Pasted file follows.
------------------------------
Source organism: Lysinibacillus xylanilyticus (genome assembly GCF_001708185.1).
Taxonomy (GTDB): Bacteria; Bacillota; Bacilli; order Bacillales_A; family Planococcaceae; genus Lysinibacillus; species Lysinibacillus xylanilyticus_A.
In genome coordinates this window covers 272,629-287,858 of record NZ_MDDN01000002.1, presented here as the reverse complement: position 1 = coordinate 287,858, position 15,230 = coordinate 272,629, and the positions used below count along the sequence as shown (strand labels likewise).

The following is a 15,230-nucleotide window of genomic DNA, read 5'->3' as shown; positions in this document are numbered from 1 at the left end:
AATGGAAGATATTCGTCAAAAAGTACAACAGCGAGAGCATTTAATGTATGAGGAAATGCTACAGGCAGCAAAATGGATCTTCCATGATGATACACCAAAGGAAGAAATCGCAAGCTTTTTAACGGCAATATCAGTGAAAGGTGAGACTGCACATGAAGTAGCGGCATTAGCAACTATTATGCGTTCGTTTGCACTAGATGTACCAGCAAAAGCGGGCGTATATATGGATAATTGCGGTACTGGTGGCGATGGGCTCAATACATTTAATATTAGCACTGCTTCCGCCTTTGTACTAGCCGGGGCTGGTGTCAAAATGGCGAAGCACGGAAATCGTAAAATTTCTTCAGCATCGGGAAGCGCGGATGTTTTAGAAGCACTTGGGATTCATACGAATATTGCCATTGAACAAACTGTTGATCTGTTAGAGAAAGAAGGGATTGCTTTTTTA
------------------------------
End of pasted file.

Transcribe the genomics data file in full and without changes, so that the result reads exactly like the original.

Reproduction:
Source organism: Lysinibacillus xylanilyticus (genome assembly GCF_001708185.1).
Taxonomy (GTDB): Bacteria; Bacillota; Bacilli; order Bacillales_A; family Planococcaceae; genus Lysinibacillus; species Lysinibacillus xylanilyticus_A.
In genome coordinates this window covers 272,629-287,858 of record NZ_MDDN01000002.1, presented here as the reverse complement: position 1 = coordinate 287,858, position 15,230 = coordinate 272,629, and the positions used below count along the sequence as shown (strand labels likewise).

The following is a 15,230-nucleotide window of genomic DNA, read 5'->3' as shown; positions in this document are numbered from 1 at the left end:
AATGGAAGATATTCGTCAAAAAGTACAACAGCGAGAGCATTTAATGTATGAGGAAATGCTACAGGCAGCAAAATGGATCTTCCATGATGATACACCAAAGGAAGAAATCGCAAGCTTTTTAACGGCAATATCAGTGAAAGGTGAGACTGCACATGAAGTAGCGGCATTAGCAACTATTATGCGTTCGTTTGCACTAGATGTACCAGCAAAAGCGGGCGTATATATGGATAATTGCGGTACTGGTGGCGATGGGCTCAATACATTTAATATTAGCACTGCTTCCGCCTTTGTACTAGCCGGGGCTGGTGTCAAAATGGCGAAGCACGGAAATCGTAAAATTTCTTCAGCATCGGGAAGCGCGGATGTTTTAGAAGCACTTGGGATTCATACGAATATTGCCATTGAACAAACTGTTGATCTGTTAGAGAAAGAAGGGATTGCTTTTTTA